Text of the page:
The two murals were waiting for funds to get renewed and come back to glory in the neighborhood.
“The murals survived and now we have funds coming from different places,” Weber said.
Part of the project is supported by a grant from the Illinois Arts Council.
The Latin United Community Housing Association (LUCHA) organized a meeting on Sept. 19 at the Institute of Puerto Rican Art and Culture, to present the project and get the community involved into the initiative.
The association is trying to get students from the neighborhood’s schools involved, so that they can learn about those pieces of history in the area and get more active in the community.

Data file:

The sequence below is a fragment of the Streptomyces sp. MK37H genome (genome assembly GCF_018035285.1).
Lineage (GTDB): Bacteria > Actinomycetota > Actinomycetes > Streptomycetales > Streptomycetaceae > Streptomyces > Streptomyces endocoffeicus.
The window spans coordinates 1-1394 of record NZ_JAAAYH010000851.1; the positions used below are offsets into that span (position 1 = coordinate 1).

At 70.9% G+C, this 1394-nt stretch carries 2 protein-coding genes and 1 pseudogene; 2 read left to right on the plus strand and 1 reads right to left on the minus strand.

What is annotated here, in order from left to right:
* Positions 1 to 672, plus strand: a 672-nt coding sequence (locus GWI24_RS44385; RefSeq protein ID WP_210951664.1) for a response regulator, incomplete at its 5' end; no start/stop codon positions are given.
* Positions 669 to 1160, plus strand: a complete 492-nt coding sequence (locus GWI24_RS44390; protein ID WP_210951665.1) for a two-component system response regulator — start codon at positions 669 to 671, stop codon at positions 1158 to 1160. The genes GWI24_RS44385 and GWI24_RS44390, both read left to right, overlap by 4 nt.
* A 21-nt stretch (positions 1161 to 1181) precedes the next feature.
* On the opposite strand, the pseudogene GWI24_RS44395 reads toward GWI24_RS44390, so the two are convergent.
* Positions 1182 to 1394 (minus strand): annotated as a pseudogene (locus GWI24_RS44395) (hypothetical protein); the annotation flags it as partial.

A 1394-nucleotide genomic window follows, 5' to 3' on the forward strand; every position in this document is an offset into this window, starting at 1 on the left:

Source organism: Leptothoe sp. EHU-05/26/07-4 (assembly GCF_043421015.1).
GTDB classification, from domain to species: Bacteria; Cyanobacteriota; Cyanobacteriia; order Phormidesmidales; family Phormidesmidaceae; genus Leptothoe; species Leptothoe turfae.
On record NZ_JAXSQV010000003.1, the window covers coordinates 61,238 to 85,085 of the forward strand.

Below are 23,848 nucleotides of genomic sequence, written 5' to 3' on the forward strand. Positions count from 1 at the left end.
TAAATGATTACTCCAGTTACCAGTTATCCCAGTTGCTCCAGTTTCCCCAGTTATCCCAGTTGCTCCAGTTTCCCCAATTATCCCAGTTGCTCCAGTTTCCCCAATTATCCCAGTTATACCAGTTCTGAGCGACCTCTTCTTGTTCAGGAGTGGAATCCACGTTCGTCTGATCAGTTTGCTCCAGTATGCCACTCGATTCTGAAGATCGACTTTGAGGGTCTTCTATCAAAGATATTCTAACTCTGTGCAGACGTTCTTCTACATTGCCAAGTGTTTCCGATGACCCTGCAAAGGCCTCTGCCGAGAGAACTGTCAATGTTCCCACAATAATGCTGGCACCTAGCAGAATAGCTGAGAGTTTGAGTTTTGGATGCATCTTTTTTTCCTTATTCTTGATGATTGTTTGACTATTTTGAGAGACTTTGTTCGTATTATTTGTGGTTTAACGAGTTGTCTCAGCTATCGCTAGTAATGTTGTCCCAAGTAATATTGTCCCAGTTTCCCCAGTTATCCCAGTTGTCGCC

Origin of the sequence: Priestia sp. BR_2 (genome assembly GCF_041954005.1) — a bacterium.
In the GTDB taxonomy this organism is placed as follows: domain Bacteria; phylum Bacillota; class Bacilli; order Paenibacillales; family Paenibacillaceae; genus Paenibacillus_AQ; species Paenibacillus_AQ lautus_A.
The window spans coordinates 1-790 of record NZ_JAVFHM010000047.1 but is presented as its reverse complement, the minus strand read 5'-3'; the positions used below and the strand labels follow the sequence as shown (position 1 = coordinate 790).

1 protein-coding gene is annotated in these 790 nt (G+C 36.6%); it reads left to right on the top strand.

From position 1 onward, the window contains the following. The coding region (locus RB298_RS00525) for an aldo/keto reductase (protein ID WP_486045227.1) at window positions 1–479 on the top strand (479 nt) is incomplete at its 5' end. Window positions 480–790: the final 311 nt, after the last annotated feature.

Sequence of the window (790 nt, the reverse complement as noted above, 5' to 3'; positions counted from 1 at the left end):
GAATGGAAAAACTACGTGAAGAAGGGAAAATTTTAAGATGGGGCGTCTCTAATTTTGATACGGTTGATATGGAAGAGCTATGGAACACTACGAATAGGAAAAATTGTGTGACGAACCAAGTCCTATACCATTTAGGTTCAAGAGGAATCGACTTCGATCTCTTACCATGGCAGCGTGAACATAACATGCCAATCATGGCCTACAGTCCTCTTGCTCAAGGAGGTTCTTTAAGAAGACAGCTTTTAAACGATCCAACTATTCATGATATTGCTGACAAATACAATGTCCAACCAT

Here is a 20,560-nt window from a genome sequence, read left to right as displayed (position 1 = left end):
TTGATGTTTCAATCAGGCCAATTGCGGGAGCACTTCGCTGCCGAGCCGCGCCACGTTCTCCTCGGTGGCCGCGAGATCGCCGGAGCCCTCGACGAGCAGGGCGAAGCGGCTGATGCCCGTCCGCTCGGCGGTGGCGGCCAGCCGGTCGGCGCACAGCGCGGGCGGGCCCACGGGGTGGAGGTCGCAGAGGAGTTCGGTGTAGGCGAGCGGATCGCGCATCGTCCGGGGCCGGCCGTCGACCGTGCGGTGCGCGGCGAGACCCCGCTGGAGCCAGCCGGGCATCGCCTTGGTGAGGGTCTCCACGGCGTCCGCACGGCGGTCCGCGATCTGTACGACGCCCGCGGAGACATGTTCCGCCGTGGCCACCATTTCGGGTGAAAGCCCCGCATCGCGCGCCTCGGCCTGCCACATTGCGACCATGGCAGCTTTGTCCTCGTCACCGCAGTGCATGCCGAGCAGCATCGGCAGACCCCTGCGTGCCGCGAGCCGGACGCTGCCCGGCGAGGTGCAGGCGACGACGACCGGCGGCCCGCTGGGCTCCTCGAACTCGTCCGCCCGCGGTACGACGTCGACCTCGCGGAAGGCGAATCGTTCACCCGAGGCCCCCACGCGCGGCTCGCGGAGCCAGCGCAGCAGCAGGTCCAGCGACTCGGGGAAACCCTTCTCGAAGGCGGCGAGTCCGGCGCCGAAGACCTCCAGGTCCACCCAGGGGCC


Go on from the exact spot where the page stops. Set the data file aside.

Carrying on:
“That’s why this project is relevant,” Weber said. “Young people are important because they have the energy to move the world, but they do not have the perspective of what happened before.”
The two murals that will be restored are “Honor Boricua” (1992), by Duarte, and “Rompiendo las Cadenas” (1971), by Weber.
At the meeting, the artists stated the importance of maintaining the heritage in today’s people. An important focus of the project is to keep the memory of the historical changes and conquers that the previous residents of the neighborhood achieved during the years.
For more information, visit www.lucha.org.